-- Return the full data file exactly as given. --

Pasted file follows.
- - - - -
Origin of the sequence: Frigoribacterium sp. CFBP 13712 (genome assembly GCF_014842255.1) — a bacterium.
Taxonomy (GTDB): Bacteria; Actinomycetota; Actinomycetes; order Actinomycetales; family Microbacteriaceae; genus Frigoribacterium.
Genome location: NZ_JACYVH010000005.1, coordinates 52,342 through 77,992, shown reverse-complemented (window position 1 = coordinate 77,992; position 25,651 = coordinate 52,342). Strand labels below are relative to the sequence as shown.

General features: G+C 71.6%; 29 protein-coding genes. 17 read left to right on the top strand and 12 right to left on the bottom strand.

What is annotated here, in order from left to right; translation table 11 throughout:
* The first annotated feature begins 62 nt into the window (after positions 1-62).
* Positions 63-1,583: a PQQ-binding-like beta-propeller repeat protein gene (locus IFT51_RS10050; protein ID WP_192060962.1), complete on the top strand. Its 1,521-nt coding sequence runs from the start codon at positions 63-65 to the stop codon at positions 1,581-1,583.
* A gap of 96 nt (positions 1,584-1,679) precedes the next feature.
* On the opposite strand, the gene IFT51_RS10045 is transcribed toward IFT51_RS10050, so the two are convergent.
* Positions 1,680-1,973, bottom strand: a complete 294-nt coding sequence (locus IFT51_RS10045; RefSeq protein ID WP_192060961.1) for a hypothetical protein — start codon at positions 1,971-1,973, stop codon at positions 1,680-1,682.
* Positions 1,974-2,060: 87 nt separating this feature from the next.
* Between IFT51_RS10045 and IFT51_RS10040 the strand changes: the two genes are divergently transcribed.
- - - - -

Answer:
Origin of the sequence: Frigoribacterium sp. CFBP 13712 (genome assembly GCF_014842255.1) — a bacterium.
Taxonomy (GTDB): Bacteria; Actinomycetota; Actinomycetes; order Actinomycetales; family Microbacteriaceae; genus Frigoribacterium.
Genome location: NZ_JACYVH010000005.1, coordinates 52,342 through 77,992, shown reverse-complemented (window position 1 = coordinate 77,992; position 25,651 = coordinate 52,342). Strand labels below are relative to the sequence as shown.

General features: G+C 71.6%; 29 protein-coding genes. 17 read left to right on the top strand and 12 right to left on the bottom strand.

What is annotated here, in order from left to right; translation table 11 throughout:
* The first annotated feature begins 62 nt into the window (after positions 1-62).
* Positions 63-1,583: a PQQ-binding-like beta-propeller repeat protein gene (locus IFT51_RS10050; protein ID WP_192060962.1), complete on the top strand. Its 1,521-nt coding sequence runs from the start codon at positions 63-65 to the stop codon at positions 1,581-1,583.
* A gap of 96 nt (positions 1,584-1,679) precedes the next feature.
* On the opposite strand, the gene IFT51_RS10045 is transcribed toward IFT51_RS10050, so the two are convergent.
* Positions 1,680-1,973, bottom strand: a complete 294-nt coding sequence (locus IFT51_RS10045; RefSeq protein ID WP_192060961.1) for a hypothetical protein — start codon at positions 1,971-1,973, stop codon at positions 1,680-1,682.
* Positions 1,974-2,060: 87 nt separating this feature from the next.
* Between IFT51_RS10045 and IFT51_RS10040 the strand changes: the two genes are divergently transcribed.